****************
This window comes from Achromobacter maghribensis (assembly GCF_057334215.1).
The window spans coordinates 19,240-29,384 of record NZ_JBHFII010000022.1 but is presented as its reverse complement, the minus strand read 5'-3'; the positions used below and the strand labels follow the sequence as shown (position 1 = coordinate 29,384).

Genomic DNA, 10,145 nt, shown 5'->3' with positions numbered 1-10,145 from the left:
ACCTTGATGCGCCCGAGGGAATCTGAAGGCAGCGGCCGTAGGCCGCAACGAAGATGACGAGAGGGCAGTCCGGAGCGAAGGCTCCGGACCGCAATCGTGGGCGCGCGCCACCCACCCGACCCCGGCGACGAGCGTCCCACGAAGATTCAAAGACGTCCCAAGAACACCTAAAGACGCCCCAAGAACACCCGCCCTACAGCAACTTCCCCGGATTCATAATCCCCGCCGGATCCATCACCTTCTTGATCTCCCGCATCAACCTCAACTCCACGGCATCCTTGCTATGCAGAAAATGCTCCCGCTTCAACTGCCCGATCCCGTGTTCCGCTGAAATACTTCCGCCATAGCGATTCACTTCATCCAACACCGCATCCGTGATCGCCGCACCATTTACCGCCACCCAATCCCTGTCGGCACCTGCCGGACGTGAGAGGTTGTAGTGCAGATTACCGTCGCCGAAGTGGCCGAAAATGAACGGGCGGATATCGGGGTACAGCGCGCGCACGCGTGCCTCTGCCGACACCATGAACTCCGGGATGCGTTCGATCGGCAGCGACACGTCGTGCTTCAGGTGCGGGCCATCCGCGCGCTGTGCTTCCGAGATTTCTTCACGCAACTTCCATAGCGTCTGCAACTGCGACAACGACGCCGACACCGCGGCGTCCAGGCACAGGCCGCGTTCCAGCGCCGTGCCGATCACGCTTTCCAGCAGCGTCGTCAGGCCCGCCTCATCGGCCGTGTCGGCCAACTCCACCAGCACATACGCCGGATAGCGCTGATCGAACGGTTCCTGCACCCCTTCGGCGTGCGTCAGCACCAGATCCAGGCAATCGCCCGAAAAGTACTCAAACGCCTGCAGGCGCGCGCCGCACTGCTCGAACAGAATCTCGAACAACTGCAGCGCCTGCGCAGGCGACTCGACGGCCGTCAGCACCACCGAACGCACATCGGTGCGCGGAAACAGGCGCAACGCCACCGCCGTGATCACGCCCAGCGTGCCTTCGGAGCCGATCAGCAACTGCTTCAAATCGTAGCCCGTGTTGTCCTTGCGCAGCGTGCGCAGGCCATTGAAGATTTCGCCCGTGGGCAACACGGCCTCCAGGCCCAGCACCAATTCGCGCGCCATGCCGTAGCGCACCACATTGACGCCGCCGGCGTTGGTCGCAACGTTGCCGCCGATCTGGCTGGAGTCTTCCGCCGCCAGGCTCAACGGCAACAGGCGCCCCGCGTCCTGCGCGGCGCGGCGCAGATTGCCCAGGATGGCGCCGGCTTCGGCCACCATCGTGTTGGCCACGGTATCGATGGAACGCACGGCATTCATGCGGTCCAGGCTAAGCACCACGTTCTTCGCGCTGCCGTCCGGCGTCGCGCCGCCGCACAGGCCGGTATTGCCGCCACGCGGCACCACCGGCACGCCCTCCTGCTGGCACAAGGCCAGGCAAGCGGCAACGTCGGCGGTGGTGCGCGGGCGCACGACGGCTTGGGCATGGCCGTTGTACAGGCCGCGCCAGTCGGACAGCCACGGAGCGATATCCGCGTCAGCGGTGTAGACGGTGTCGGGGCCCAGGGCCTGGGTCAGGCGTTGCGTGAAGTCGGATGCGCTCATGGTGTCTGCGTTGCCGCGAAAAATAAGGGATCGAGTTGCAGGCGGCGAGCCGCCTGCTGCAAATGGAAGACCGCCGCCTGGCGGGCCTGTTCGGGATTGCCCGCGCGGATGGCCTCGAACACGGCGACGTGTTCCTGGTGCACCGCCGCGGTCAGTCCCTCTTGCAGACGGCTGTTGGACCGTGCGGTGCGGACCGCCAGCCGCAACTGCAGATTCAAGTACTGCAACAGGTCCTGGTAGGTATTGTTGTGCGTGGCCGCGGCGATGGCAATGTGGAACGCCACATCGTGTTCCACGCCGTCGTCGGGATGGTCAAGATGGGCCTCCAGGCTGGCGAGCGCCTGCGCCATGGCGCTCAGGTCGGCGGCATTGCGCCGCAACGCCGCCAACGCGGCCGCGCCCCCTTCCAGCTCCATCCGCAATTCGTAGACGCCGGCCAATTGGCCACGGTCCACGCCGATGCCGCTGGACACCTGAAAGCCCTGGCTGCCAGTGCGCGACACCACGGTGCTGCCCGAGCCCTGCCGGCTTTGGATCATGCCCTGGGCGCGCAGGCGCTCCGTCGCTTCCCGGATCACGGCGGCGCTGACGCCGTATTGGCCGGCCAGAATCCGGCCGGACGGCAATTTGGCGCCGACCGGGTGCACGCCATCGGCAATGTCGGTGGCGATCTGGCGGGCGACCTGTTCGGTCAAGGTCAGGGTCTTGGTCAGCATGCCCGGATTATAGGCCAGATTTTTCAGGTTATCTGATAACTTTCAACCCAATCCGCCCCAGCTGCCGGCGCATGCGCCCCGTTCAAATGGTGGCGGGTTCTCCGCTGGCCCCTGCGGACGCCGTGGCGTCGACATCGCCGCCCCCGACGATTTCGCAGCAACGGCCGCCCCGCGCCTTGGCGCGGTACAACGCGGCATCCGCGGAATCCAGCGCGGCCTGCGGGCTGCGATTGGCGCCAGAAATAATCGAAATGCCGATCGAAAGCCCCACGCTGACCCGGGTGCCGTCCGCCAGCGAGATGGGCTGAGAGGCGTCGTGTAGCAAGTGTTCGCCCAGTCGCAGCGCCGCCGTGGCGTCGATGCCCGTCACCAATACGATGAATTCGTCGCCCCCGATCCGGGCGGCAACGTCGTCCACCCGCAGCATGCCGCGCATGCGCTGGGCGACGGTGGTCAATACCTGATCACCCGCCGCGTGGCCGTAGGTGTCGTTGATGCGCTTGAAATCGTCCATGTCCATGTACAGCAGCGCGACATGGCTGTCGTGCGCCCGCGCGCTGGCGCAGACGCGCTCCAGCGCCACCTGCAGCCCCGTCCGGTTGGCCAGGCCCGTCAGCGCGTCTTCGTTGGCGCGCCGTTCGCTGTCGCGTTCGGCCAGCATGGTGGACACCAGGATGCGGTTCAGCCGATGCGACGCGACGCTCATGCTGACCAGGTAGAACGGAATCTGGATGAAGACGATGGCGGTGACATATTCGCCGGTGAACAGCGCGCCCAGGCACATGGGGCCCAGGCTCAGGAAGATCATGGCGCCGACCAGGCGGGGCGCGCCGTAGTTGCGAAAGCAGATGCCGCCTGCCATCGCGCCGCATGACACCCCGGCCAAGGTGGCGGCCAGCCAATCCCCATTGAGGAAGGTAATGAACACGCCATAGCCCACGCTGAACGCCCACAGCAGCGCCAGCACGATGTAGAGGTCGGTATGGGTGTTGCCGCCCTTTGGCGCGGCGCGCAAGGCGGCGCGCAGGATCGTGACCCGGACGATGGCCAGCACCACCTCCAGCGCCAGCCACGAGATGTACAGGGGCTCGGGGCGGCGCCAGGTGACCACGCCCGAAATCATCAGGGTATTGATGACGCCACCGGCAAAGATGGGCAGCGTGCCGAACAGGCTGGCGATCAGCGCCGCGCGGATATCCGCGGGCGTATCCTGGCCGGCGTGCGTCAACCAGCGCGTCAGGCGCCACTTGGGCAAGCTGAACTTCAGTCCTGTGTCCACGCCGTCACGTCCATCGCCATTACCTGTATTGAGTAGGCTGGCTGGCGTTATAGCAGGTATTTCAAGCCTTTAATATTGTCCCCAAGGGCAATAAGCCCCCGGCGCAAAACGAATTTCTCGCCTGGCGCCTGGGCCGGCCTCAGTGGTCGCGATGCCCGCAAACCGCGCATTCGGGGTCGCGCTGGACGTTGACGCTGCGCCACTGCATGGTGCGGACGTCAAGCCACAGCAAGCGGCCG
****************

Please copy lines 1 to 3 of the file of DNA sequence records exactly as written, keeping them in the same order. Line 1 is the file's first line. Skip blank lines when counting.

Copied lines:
This window comes from Achromobacter maghribensis (assembly GCF_057334215.1).
The window spans coordinates 19,240-29,384 of record NZ_JBHFII010000022.1 but is presented as its reverse complement, the minus strand read 5'-3'; the positions used below and the strand labels follow the sequence as shown (position 1 = coordinate 29,384).

Genomic DNA, 10,145 nt, shown 5'->3' with positions numbered 1-10,145 from the left: